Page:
That’s not all. The globe artichokes in this bed (roughly 24 plants) comprise three different varieties that crop quite neatly in succession, and the foliage remains above ground all year. It’s looking winter-weary right now, but soon new leaves will shoot from the crowns, the plants will perk up and the foliage will look good as a backdrop to the alliums. The artichokes themselves start to crop from the end of May, starting with the early variety 'Violet de Provence', followed by 'Green Globe’, finishing with 'Gros Vert de Laon'. As each plant stops forming the tasty green flower buds, we cut them right to the ground, leaves and all, which kick-starts them into a whole new season. They then roll around again, 'Violetta’, 'Green Globe’, and 'Gros Vert de Laon’, to give a light harvest from late August into October.
That’s still not all. As the artichokes are cut, the dahlias take centre stage, their flowers standing out against the fresh, new silvery artichoke foliage. The great thing about dahlias is they look good and give me flowers to pick until at least November. There’s now a triple harvest in this bed and three times the amount to look at, yet by using the depth of soil rather than the surface, it never seems overcrowded.
Strictly cut flowers
In the cutting garden, I also have three rectangular beds packed with different flowers. To take one as an example, in the autumn, I planted it up with a range of different narcissi at 8in deep, with hyacinths around the outside at about 6in. Dahlias went in last, just below the soil surface.
The blue hyacinth 'Peter Stuyvesant’ starts in March, along with the scented, multi-headed, cut flower narcissi 'Avalanche’. The narcissi flower in succession until May – next is the petite and pretty 'Silver Chimes' with one of the best-ever scents. Then comes 'Geranium', which often has seven or eight flowers to each stem and so only needs five stems to fill a jug; then 'Actaea'; and finally the classic 'Pheasant’s Eye', famously one of the last to flower in late spring. Even though not they are not multi-headed, these last two have such wonderful scent and such a long vase life, it’s mad not to grow them.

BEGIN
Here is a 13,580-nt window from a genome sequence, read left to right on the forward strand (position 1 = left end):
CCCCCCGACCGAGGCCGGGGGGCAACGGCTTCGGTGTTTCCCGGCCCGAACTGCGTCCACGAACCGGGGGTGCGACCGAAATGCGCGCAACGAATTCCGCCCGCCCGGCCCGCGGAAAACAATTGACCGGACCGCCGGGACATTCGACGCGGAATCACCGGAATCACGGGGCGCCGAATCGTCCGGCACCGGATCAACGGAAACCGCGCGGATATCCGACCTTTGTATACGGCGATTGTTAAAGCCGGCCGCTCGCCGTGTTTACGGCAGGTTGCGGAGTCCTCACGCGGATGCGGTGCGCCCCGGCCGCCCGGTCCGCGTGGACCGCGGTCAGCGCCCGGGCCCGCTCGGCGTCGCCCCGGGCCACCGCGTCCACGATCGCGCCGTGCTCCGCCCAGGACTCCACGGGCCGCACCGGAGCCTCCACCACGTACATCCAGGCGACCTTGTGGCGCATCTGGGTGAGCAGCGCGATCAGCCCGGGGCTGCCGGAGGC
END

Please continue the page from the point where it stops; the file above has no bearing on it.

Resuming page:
Once the narcissi are over, I feed them with fish, blood and bone and let the leaves die back for six weeks, before I clear the foliage to allow the dahlias to push through. I have to watch for slug damage: in a wet spring like the last one, I cover each dahlia crown with a cloche or copper ring to protect the first shoots that emerge into the still-dense daffodil foliage.
Flowers with my veg
My final area of plant layering is in the veg garden. There, we plant tulips 6in deep in autumn and over-plant them with winter lettuce or kale. I select tulips with longevity. The Viridiflora types can flower for years, so 'Artist’, 'Pimpernel’, 'Groenland’ and 'Spring Green’ are all ideal. Over their heads can go lettuce, such as 'Valdor’, 'Unico’ or 'Green Salad Bowl', or one of the hardy winter salad leaves, such as 'Mizuna' and 'Red Giant’ mustard, or the cucumber-flavoured herb, salad burnet.
Some of the parrot tulips are also very durable, as is the giant and elegant 'Menton’. I use this apricot-pink tulip to under-plant my 'Redbor' kale. I also extend this idea into May: beside the path on the salad bank I have Dutch iris planted beneath cut-and-come again lettuce. The iris seem to get bigger and better every year. I’ve gone for two lettuces there again this year, 'Cocarde’ and the stalwart 'Green Oak Leaf’.
This article first featured in The Telegraph on 8th March 2013.